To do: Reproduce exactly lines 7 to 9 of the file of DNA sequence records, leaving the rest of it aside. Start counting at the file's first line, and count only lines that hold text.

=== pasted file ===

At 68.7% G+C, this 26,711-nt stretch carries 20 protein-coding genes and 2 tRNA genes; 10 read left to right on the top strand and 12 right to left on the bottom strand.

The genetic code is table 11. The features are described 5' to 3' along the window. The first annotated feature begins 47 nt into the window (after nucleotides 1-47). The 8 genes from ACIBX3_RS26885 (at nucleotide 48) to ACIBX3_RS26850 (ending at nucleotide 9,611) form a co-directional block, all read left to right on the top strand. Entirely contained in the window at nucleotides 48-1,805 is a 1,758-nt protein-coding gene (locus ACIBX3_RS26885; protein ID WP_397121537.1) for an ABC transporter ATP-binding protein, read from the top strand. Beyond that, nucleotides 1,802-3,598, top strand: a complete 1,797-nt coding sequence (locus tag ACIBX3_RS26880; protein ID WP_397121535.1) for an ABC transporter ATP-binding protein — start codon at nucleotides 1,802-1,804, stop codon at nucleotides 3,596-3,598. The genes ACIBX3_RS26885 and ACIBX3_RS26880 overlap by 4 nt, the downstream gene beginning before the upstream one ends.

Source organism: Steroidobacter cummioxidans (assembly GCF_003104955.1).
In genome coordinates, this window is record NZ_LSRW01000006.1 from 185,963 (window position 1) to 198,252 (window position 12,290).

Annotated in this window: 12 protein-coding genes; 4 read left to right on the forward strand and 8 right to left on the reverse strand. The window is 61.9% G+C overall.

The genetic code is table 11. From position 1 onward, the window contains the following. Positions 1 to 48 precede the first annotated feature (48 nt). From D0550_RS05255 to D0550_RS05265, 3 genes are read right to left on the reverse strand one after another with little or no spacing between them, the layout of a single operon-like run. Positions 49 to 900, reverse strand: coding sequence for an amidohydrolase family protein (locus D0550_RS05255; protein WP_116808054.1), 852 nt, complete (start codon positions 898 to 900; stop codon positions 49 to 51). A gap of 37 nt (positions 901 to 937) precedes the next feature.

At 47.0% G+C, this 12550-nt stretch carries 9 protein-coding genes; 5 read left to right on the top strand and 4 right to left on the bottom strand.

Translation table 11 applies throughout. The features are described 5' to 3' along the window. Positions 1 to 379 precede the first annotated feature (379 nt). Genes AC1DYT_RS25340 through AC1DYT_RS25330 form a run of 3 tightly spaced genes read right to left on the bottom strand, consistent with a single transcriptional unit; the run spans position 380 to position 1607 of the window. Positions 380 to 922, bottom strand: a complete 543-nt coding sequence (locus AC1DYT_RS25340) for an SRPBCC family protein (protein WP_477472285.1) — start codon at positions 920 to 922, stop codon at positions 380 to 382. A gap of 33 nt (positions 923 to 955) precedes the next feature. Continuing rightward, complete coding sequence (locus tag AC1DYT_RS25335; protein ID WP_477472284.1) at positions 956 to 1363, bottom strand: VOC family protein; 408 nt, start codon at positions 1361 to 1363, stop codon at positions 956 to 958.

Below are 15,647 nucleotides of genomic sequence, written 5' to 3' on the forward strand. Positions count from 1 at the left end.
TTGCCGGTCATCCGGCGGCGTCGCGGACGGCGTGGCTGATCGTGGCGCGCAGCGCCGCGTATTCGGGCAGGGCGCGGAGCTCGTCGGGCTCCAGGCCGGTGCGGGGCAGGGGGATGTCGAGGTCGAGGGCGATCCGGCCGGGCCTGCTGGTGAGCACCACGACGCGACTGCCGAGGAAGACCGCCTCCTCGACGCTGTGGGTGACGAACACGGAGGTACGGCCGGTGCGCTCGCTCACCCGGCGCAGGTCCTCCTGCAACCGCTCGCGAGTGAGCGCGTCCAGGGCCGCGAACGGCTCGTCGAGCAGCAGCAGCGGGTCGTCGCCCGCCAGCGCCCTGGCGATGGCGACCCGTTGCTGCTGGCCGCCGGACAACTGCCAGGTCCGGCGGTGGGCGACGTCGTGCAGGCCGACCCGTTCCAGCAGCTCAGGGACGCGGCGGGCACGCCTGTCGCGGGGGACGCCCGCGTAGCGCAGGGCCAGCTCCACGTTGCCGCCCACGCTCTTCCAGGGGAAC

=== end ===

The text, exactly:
At 47.0% G+C, this 12550-nt stretch carries 9 protein-coding genes; 5 read left to right on the top strand and 4 right to left on the bottom strand.

Translation table 11 applies throughout. The features are described 5' to 3' along the window. Positions 1 to 379 precede the first annotated feature (379 nt). Genes AC1DYT_RS25340 through AC1DYT_RS25330 form a run of 3 tightly spaced genes read right to left on the bottom strand, consistent with a single transcriptional unit; the run spans position 380 to position 1607 of the window. Positions 380 to 922, bottom strand: a complete 543-nt coding sequence (locus AC1DYT_RS25340) for an SRPBCC family protein (protein WP_477472285.1) — start codon at positions 920 to 922, stop codon at positions 380 to 382. A gap of 33 nt (positions 923 to 955) precedes the next feature. Continuing rightward, complete coding sequence (locus tag AC1DYT_RS25335; protein ID WP_477472284.1) at positions 956 to 1363, bottom strand: VOC family protein; 408 nt, start codon at positions 1361 to 1363, stop codon at positions 956 to 958.

Below are 15,647 nucleotides of genomic sequence, written 5' to 3' on the forward strand. Positions count from 1 at the left end.